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William Wright Southgate

Information comes from the family files at the Campbell County Historical Society


William Wright Southgate was born November 27, 1800 in Newport the son of Richard Southgate and Ann Winston Hinde.  His father was the builder of the Southgate House which still stands on Third Street in Newport across from the Newport Aquarium.

William got his name in part from his grandfather, Wright Southgate who had come to America from England about 1745.  William graduated from Transylvania College in Lexington, then settled in Covington to practice law.  He eventually became a law partner of Moritmor Benton, Covington's first mayor.  William married Adaliza Keene on November 7, 1823 and had 13 children.

Children of William Wright Southgate and Adaliza Keene

1. Laura born 1824 in Covington m-William L Grant in 1845
2. Son born 1826 in Covington
3. Richard born 1829 Covington
4. Wright born 1833 Covington d-1871
5. Henry born 1836 Covington
6. Adeliza born 1837 Covington m-William Evans Arthur in 1855 d-1858
7. William born 1841 Covington
8. Ethel Linda born 1846 Covington m-William Evans Arthur in Dec 1860
9. Nancy born 1845 Covington

William became active in the Whig Party and a supporter of Kentucky's most famous early statesman, Henry Clay.  In the early 18002, the Whigs and the Democratic Republicans were the country's two major political powers.  William Southgate ran and was elected as a Whig to the U. S. House of Representatives in November 1836 and served in Congress from 1837-39.  At the time he lived in Covington along the Licking River.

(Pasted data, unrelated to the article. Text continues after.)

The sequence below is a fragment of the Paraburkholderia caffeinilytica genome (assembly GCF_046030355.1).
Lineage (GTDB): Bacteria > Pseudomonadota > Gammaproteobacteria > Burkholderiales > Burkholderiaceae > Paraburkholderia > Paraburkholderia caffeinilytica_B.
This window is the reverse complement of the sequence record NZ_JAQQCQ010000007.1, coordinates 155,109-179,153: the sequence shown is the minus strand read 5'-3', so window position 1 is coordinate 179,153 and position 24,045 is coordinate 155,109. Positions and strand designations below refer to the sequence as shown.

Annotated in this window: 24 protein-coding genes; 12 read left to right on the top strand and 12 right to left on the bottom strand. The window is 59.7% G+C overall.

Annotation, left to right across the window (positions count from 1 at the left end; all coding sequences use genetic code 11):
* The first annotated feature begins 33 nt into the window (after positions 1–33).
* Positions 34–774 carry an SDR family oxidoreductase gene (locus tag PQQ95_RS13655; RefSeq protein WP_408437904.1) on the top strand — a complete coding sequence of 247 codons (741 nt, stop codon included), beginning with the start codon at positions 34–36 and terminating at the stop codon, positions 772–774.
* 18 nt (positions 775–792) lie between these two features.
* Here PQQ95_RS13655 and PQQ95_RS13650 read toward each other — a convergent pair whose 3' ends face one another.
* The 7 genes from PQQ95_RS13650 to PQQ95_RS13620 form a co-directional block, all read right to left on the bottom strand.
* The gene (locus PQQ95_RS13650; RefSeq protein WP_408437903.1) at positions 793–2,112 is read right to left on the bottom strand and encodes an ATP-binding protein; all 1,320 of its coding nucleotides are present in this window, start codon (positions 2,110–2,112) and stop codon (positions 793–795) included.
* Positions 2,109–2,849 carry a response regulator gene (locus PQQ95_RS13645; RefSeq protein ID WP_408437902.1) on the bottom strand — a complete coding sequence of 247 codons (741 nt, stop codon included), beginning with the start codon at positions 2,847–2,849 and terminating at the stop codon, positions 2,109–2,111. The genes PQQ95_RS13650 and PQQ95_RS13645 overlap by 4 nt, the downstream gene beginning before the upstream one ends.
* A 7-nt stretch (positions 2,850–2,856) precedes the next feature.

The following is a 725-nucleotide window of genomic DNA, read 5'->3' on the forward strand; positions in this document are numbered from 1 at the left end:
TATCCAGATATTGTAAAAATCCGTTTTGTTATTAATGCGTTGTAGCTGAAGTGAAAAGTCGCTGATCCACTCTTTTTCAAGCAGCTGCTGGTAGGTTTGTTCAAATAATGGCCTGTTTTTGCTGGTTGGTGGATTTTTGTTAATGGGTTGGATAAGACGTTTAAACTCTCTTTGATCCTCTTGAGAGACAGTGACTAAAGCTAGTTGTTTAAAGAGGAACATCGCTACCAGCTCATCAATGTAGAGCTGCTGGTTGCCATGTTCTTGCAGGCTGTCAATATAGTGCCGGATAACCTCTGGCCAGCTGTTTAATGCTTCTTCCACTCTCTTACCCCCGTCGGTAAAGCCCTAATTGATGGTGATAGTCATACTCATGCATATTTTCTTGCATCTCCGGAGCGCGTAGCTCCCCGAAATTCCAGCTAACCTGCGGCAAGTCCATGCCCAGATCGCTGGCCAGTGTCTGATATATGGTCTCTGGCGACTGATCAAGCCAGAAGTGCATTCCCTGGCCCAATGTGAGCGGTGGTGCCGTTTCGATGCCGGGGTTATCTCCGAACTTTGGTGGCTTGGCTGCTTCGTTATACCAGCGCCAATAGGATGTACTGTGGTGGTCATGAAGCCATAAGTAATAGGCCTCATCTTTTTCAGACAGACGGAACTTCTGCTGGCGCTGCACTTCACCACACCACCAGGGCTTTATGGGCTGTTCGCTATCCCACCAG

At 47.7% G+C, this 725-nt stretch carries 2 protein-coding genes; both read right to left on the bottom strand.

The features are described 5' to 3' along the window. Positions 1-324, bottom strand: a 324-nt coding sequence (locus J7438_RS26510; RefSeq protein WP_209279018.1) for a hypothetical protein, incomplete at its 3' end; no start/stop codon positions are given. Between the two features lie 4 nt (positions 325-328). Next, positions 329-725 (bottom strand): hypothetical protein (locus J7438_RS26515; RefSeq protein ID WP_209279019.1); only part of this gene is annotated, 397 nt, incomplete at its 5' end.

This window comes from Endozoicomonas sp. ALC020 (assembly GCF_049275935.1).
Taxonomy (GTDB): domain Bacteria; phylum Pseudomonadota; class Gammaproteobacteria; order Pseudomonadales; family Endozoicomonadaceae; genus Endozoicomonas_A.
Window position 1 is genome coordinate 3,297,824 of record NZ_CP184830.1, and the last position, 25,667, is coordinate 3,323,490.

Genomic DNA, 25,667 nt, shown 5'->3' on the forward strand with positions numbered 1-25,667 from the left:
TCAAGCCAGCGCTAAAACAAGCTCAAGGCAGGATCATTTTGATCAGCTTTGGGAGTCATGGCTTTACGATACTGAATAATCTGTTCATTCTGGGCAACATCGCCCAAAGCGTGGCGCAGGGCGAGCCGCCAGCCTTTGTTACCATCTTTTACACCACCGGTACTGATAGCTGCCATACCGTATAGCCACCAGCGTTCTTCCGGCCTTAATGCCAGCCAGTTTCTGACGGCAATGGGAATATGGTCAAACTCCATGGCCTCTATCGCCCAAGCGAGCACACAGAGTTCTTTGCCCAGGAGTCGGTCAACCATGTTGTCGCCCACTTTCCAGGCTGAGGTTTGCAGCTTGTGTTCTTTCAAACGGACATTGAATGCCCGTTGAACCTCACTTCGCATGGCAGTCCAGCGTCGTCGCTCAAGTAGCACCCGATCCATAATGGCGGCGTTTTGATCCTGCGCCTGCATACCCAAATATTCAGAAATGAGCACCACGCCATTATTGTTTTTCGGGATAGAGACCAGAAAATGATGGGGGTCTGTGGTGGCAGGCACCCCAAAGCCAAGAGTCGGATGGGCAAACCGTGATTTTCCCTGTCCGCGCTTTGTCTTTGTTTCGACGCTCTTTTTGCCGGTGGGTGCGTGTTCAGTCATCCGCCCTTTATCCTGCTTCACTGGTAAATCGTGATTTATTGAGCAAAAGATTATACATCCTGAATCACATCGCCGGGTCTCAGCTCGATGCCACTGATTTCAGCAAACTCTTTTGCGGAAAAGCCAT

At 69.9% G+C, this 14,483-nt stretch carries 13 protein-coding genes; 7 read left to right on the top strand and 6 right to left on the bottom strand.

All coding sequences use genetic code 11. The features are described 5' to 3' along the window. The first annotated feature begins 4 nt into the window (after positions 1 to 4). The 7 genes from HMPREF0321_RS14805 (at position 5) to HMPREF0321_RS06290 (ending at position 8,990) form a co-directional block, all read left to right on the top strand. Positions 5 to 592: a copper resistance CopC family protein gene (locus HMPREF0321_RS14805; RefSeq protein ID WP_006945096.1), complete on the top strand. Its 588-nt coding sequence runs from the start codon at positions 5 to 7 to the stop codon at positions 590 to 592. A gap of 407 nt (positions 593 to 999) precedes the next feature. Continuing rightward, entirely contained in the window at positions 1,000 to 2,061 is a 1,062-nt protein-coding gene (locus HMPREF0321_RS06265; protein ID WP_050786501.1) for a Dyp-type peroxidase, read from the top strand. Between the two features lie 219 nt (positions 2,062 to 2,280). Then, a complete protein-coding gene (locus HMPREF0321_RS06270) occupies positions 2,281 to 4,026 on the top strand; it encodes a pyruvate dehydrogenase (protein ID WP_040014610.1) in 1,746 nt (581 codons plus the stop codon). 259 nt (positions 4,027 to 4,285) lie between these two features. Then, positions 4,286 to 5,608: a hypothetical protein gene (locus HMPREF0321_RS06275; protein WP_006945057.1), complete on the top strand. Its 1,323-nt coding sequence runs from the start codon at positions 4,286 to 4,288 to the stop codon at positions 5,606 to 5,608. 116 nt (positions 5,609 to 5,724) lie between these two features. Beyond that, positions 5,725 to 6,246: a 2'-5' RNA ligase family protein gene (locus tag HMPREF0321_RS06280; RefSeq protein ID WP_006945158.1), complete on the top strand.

Bu 1842 he had become a law partner of J W Culvert of Burlington.  That same year on September 29, he was part of a Kentucky delegation which, along with their Ohio counterparts, hosted a great barbecue by Whig leaders in Dayton, Ohio.  An estimated 100,000 people attended the massive banquet.

See also William Wright Southgate's Congressional Record

William was only about 45 years old when he became ill and died at his Covington home on December 26, 1849.  An account two days later in the Licking Valley Register said Southgate's unexpected death had "cast a gloom over the city such as we have never before witnessed."

Services were held at the Masonic Hall in Covington and burial was in the Southgate vault in Linden Grove Cemetery.  William and Adalezia's oldest daughter Laura married William L Grant in 1845.  Grant, a one time Covington city clerk and councilman, would become a state legislator and help to obtain public funding for a school for African Americans in Covington.  The school would later be named William Grant in his honor.

One of Southgate's sons, Wright left for the California gold rush in 1852, but returned to Covington and like his father died young at 38.

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